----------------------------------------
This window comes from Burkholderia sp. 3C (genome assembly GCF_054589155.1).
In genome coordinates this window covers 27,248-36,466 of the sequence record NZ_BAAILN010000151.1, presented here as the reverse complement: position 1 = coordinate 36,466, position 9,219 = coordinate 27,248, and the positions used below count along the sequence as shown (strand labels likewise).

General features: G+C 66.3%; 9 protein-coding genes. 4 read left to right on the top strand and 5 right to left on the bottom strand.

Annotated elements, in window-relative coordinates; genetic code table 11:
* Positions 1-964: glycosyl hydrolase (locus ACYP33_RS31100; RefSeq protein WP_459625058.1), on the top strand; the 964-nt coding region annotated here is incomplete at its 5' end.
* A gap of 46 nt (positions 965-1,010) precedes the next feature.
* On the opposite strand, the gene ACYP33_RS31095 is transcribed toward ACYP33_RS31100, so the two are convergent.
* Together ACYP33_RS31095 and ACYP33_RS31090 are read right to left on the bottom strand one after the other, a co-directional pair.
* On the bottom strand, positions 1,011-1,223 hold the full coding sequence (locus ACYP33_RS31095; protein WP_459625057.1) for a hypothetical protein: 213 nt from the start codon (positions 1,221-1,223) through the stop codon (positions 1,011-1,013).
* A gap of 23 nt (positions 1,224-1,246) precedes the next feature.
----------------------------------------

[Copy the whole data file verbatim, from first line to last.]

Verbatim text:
This window comes from Burkholderia sp. 3C (genome assembly GCF_054589155.1).
In genome coordinates this window covers 27,248-36,466 of the sequence record NZ_BAAILN010000151.1, presented here as the reverse complement: position 1 = coordinate 36,466, position 9,219 = coordinate 27,248, and the positions used below count along the sequence as shown (strand labels likewise).

General features: G+C 66.3%; 9 protein-coding genes. 4 read left to right on the top strand and 5 right to left on the bottom strand.

Annotated elements, in window-relative coordinates; genetic code table 11:
* Positions 1-964: glycosyl hydrolase (locus ACYP33_RS31100; RefSeq protein WP_459625058.1), on the top strand; the 964-nt coding region annotated here is incomplete at its 5' end.
* A gap of 46 nt (positions 965-1,010) precedes the next feature.
* On the opposite strand, the gene ACYP33_RS31095 is transcribed toward ACYP33_RS31100, so the two are convergent.
* Together ACYP33_RS31095 and ACYP33_RS31090 are read right to left on the bottom strand one after the other, a co-directional pair.
* On the bottom strand, positions 1,011-1,223 hold the full coding sequence (locus ACYP33_RS31095; protein WP_459625057.1) for a hypothetical protein: 213 nt from the start codon (positions 1,221-1,223) through the stop codon (positions 1,011-1,013).
* A gap of 23 nt (positions 1,224-1,246) precedes the next feature.